I saw the voicemail when I got home. My phone had been on silent since I had just gotten my four teens vaccinated against COVID at the health department.
The message was from a police officer in a neighboring town following up with me on a “potential parenting plan dispute.”
When I called the officer back, he explained that my ex-husband had contacted the police department claiming I was in violation of our parenting plan by vaccinating our kids.
The officer was now investigating me.
Aside from traffic violations, I’ve never had any interactions with the police. I felt intimidated. I was scared. It was hard to act normal on the phone because internally I was freaking out.
I’m a regular person with a job, a mom with teenage kids, not someone who knows how to handle a police encounter.
I thought, okay, this is obviously a misunderstanding. I just agreed to everything the officer asked me to provide to him to prove my innocence of a “crime” that I hadn’t actually committed and that wasn’t a crime anyway.
But at the moment I thought, well, he has the power. I have no control over this. He can come over to my house anytime and what if he comes here when the kids are home and they get scared? What if the neighbors see and think we’re no longer safe people to interact with? What if I don’t comply with his demands and that creates more problems for my family?
So, I did what the officer asked. I sent him the parenting plan highlighting the section in question. I sent him the communications with time stamps showing that I was in compliance with the court-ordered plan.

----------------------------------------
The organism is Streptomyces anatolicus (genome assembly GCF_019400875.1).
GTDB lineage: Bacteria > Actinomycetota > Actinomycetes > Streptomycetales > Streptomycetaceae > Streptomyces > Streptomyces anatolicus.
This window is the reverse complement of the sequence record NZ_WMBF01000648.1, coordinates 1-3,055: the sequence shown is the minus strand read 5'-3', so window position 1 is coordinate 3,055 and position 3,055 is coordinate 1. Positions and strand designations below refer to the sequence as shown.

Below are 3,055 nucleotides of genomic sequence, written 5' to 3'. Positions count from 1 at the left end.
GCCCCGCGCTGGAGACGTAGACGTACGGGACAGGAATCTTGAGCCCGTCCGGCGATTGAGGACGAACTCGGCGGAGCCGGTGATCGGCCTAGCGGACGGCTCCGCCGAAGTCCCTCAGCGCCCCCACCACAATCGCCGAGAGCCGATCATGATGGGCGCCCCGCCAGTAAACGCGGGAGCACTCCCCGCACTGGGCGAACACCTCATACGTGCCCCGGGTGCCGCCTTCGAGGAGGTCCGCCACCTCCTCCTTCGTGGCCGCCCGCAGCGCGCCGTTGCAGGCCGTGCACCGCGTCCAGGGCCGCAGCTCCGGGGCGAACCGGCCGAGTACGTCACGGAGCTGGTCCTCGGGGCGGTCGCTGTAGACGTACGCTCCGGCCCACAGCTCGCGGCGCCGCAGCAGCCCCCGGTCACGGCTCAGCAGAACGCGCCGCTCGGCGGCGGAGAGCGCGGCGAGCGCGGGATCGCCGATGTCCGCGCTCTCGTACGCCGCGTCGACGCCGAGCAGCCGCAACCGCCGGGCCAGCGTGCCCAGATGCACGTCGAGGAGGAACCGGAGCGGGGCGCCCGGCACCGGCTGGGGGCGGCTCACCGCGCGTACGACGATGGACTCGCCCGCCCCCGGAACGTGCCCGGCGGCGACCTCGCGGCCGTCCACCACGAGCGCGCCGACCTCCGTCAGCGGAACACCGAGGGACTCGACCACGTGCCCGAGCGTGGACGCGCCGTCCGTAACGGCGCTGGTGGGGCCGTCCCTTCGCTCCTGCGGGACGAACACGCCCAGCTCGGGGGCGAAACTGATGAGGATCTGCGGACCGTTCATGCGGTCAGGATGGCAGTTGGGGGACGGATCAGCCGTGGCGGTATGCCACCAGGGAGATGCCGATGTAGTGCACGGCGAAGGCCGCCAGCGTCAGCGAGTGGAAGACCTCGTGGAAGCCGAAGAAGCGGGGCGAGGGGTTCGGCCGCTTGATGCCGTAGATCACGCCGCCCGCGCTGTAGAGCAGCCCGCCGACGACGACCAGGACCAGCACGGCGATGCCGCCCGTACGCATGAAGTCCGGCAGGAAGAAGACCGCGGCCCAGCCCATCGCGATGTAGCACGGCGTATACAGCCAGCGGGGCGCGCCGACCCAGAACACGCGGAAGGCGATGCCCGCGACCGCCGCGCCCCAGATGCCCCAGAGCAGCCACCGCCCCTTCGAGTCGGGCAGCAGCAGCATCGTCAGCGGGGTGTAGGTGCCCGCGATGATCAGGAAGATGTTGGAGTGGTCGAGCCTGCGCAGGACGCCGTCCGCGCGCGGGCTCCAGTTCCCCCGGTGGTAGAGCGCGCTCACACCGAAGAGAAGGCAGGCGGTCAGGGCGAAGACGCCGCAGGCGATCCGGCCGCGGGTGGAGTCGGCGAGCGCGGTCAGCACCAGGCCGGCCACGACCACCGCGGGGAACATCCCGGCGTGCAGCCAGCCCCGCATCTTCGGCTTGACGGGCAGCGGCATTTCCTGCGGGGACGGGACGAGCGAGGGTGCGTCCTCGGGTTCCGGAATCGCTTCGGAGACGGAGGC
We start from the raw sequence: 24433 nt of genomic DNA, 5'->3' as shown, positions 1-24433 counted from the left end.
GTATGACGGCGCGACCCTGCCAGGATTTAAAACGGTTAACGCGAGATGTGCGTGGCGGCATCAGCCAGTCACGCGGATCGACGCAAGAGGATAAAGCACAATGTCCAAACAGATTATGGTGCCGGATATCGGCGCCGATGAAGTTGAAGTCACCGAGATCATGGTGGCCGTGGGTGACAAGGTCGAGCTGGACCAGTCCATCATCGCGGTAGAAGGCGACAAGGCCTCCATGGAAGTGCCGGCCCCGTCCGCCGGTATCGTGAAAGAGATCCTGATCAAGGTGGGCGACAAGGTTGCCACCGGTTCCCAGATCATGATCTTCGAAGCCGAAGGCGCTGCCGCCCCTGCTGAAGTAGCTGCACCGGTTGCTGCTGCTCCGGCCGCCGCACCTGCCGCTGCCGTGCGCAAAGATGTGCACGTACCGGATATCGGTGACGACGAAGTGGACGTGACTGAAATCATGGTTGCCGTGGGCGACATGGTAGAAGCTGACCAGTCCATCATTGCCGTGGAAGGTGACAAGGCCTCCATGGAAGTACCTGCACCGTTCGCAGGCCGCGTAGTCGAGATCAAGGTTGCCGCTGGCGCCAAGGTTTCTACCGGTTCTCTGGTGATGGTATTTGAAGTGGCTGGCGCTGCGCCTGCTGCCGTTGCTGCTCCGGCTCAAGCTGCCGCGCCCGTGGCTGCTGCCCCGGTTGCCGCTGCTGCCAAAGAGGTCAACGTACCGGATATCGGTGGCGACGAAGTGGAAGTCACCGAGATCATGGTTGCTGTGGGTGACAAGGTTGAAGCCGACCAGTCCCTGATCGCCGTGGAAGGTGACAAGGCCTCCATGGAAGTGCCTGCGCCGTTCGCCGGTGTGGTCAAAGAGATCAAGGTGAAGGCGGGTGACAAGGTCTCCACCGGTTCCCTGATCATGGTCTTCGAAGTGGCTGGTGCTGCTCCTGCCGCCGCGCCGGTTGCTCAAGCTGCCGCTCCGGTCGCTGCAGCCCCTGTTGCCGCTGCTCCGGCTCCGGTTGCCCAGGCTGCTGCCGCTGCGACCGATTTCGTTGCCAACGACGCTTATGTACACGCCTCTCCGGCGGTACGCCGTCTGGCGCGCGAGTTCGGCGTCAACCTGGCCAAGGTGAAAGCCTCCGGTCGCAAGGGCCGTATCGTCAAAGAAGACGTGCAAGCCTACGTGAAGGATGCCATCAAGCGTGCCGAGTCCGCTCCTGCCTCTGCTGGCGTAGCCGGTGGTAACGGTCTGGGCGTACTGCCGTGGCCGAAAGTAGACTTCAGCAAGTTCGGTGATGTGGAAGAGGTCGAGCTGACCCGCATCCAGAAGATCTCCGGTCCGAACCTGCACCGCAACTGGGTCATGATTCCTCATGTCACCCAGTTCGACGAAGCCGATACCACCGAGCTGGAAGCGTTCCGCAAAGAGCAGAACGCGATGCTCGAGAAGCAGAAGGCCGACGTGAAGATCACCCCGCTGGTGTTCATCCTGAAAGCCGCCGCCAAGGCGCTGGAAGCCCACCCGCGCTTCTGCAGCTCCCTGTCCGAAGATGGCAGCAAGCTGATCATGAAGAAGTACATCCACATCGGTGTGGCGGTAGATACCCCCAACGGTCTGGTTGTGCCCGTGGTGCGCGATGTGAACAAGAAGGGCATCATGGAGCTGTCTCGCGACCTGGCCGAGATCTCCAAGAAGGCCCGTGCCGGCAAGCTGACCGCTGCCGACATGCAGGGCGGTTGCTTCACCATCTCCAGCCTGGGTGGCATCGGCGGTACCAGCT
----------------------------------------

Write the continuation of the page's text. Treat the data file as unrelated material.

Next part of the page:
It took a long time for me to calm down enough to think clearly. I spoke with my partner. I spoke with my lawyer. Logically none of this made sense.
There were several major problems with this situation.
1. I was not in violation of the parenting plan and provided the necessary evidence to the police officer on the same day.
The police officer emailed my lawyer: “Based on the information that was provided to me by you and your client and the elements of the parenting plan, I do see there has been a violation of the parenting plan. Your client sent me a copy of the parenting plan where it states on page 13 a ‘violation of any provision of this order with actual knowledge of its terms is punishable by contempt of court and may be a criminal offense under 45–7–309, Montana Code Annotated.’ As it has been determined that there was a violation of the parenting plan, I will need to meet with your client to issue her a citation for the offense.”
The officer did not state any specifics of what he believed the supposed violation to be.
2. In Montana, COVID vaccinations for minors require the consent of a parent/guardian. It is not required to have both parents’ consent.
Vaccinating my kids against my ex’s wishes is not illegal according to our state law, even if I had violated the parenting plan (which I didn’t).
Even if I had violated our parenting plan (see point number three, below)…
3. Parenting plan disputes are a civil matter.
My lawyer reminded the police officer of this but the officer still maintained he would proceed with the citation.
Police do not usually get involved in parenting plan disputes, unless a serious crime has been committed, such as kidnapping (when the parent doesn’t return kid/s to the other parent at the agreed-upon time), child abuse, interpersonal/domestic violence, etc.
Many parenting plans, like ours, include the above-quoted clause to allow enforcement in these special circumstances. It is basically unheard of that a police department would use that “contempt of court” clause for anything that is not extremely serious like the examples above.
4. The police officer and the police department had no jurisdiction (even if they thought I had actually committed a crime by vaccinating my kids).
I live in a different town, the kids live primarily with me, go to school here, and were vaccinated here. The police officer works in my ex-husband’s town at the local police department.